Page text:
Lawsuit against McLouth schools ( .PDF )
McLouth schools lawsuit response ( .PDF )
McLouth school news release ( .PDF )
Jefferson County resident Terry Snell says his 6-year-old daughter was sexually assaulted by a teenager at a McLouth school in 2011.
Though the 16-year-old boy accused in the case was arrested on several sexual and assault charges, the case was dropped by prosecutors.
Police and Jefferson County officials say there isn't enough evidence in the case, but that hasn't deterred Snell.
"I just keep coming," said Snell, who's taken his fight to social media with a YouTube video he created that's now surpassed 30,000 hits. "I have never given up."
In October, Snell filed a lawsuit against the McLouth school district, alleging that the school "failed to implement adequate supervision of students," and failed "to report incidents of sexual, physical, or other bullying as required by state law."
As detailed in the YouTube video and in the lawsuit, Snell's daughter Summer, then 6, came home from school on February 22, 2011, and told her father about an incident involving a 16-year-old student at the McLouth Elementary School.
According to the lawsuit, the 16-year-old boy, who was able to access the elementary school because the district's kindergarten through high school facilities are connected, grabbed Summer and pulled her into a school bathroom. The boy fondled Summer and attempted to take the girl's clothes off.
Summer broke free and reported it to a teacher, but that teacher did not report the incident to school officials, according to the lawsuit.
Snell reported the incident to McLouth police, who interviewed Summer and the 16-year-old boy. The boy was arrested and charged with attempted aggravated indecent liberties with a child, three counts of battery, and criminal restraint.
Days later, though, the boy was released and charges dismissed by then-Jefferson County Attorney Robert Fox.
The problem, says current Jefferson County Attorney Jason Belveal, who also reviewed the case, was that "there simply was not sufficient evidence to proceed with prosecution."
Belveal cites video surveillance in the school, seized by police. Though Belveal said he has not seen the footage, police reviewed the tapes and found no evidence of an assault, he said.
Belveal also takes his conviction about the case a step further.
"I believe that it didn't happen," he said.
The response from Belveal and police has never satisfied Snell, however, who points to the video. Snell says police never took his daughter to the alleged crime scene to detail the location of the incident, and Snell says he's been denied a chance to view any footage.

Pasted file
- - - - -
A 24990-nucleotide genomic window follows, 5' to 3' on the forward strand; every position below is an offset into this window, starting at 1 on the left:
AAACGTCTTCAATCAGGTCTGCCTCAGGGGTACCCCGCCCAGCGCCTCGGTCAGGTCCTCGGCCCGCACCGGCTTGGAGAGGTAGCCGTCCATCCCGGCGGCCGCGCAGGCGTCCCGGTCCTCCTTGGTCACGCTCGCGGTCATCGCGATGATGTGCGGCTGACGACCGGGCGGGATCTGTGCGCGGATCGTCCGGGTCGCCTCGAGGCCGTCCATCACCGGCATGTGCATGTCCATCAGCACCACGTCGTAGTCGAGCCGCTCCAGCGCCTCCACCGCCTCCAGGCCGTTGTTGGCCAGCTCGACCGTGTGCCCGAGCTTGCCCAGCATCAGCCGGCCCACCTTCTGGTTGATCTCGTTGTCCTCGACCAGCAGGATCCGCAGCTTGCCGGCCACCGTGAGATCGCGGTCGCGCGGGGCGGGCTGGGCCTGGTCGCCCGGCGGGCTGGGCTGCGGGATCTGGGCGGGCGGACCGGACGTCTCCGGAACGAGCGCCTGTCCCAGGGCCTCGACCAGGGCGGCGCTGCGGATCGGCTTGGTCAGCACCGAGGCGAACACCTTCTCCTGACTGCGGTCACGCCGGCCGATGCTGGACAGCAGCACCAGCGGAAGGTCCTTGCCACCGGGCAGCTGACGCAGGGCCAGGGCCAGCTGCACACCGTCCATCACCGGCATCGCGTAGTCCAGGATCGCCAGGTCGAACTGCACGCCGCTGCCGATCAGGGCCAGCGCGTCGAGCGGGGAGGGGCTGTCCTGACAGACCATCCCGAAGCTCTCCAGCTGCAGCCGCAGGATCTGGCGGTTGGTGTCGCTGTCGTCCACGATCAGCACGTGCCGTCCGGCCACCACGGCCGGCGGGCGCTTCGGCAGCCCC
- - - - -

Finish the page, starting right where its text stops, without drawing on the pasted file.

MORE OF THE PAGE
McLouth Police Chief Marcus Koch, who headed the investigation, declined comment about many aspects of the case, saying he didn't want to compromise the investigation if any new evidence came to light.
A video was reviewed by police, he said, but didn't offer any further details about what that footage did or didn't show.
Koch said his office conducted a "very complete and very detailed investigation."
McLouth School District Superintendent Steve Splichal, citing the pending civil suit that's seeking $75,000 in damages, declined detailed comment on the case.
"To be clear, the McLouth school district investigated the claim and fully cooperated in a separate investigation conducted by the McLouth Police Department," Splichal said in a written statement.
Snell said he knows that additional criminal action in the case is not likely.
But after the YouTube video aired, he said he's been thrust into the role of advocate for improved criminal investigations of sex crimes in rural Kansas communities.
He's received hundreds of emails from others in small Kansas communities, expressing concerns that sexual assault cases are being mishandled by small police departments ill-equipped to handle such complex cases.
One step Snell said the county attorney should've taken in his case was to ask the Kansas Attorney General's Office for assistance. The Attorney General's Office has the ability, if requested, to assist police and prosecutors in rural communities in criminal investigations.
Snell said he thinks the outcome of the investigation may have been different if additional resources had been brought in earlier in the case.
But that's a charge Belveal disputes.
"It wasn't a lack of resources" that led to dropping the charges, Belveal said, adding that he believes the McLouth police "did a fine job" investigating. Police used a trained sexual assault interviewer to speak with Summer, which is cited by advocates as a best-practice approach in such cases.
Snell said he'll keep fighting for his daughter, who now attends another school. From the incident, Snell said she's suffered post-traumatic stress disorder and other anxiety-related issues.
He keeps up the battle and said he's proud she stood up and reported the incident.
"She did everything she was taught to do," he said.